Recently I started looking into migrating my blog to something that would be a little easier to maintain. My Django powered blog was nice, but there where a lot of moving parts and required a lot of resource overhead (apache, mysql, django, etc…). I enjoy exploring new technologies so I started looking into static site generators.
What I was looking for:
- Easy to use and learn
- Straightforward development to live process
- Somewhat customizable
A quick google search for static site generators pulls up quite a few. It even turns up a github repo from one contributor who maintains a list of them. I wasn’t really sure where to start and my acceptance criteria wasn’t super restrictive, so I picked the first one that seemed interesting. This happened to be Octopress.
Some of the features Octopress touts:
- A semantic HTML5 template
- A Mobile first responsive layout
- Built in 3rd party support for Twitter, Google Plus One, Disqus Comments, Pinboard, Delicious, and Google Analytics
- An easy deployment strategy
- Built in support for POW and Rack servers
- Easy theming with Compass and Sass
- A Beautiful Solarized syntax highlighting
“Octopress is a blogging framework for hackers.”
It was incredibly straight forward to get Octopress up and running. The setup documentation was easy to find and follow.
I didn’t have the mentioned version of Ruby installed, so I followed the instructions for the RVM installation.
I then followed the instructions to clone Octopress, installed the dependencies and install the default theme.
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I now had everything in place for a bearbones, uncustomized octopress blog. Just to make sure things where working I then tried the local development server:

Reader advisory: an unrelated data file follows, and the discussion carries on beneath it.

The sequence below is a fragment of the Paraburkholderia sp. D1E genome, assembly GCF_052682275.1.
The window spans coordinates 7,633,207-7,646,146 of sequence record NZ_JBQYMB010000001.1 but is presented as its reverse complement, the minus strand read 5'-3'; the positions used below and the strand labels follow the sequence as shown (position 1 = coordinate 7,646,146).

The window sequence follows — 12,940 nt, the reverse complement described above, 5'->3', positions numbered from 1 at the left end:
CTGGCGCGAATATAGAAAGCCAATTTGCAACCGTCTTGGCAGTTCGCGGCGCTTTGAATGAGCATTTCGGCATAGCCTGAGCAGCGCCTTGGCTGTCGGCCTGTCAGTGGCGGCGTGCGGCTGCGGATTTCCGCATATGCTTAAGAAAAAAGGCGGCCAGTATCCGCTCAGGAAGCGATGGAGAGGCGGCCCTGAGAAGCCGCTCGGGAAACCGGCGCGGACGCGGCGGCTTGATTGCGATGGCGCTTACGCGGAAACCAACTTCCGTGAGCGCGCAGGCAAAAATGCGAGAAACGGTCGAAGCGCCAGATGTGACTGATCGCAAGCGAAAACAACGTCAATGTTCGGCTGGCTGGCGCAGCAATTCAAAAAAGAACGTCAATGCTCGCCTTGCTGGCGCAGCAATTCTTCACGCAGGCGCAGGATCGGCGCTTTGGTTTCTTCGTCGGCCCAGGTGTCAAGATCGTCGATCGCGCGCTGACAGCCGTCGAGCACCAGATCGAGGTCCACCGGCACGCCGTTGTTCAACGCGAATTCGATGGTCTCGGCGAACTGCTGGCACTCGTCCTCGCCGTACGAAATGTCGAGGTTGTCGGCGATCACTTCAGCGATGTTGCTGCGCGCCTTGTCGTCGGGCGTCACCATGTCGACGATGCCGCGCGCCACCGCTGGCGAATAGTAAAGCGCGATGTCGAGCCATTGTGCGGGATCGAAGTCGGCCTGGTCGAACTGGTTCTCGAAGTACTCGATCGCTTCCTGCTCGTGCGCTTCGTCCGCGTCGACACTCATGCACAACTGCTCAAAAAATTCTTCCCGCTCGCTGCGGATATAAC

Hit the local url (localhost:4000) in the browser and there it was!
So, I mentioned that I wanted to have some ability to configure the blog. Meaning adding a few bells and whistles (like adding some social links, disqus comments, and some customized css).
Just like setting up the framework, customizations are also super easy. One can find the out of the box configuration points within the _config.yml file.
Changing the url, title, subtitle are the first things to configure at the top of the file.
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Plugin configurations are next. You can change the structure of how the links are constucted, pagination, etc. Also, anything listed in the sidebar can be modified by changing the list of included files in the default_asides setting.
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Any fun widgets like github repos, or social links are configured from within the 3rd Party plugin section.
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Lastly, I modified some css to
personalize the look and feel. I changed the
background color and added an image (I’m not a designer, so this is always magic
to me:). It was straight forward to add a custom.css stylesheet to the
source/stylesheets directory and then link to it in the
All the changes can be viewed in my personal fork of octopress: https://github.com/johncosta/octopress
Porting The Existing Data
I didn’t have a lot of blog entries so I manually moved all my data over. I had articles written in html and restructured text so most of it ported over almost directly. I made a few adjustments to make sure that the urls matched the existing urls so that any links carried over. I’m sure that I could have written a script to extract the data and format it into a post file but this was just as easy.
Then it was a matter of cutting and pasting in the previous text and then change the name of the post file to match the url that the article was previously hosted at.
Rinse and repeat.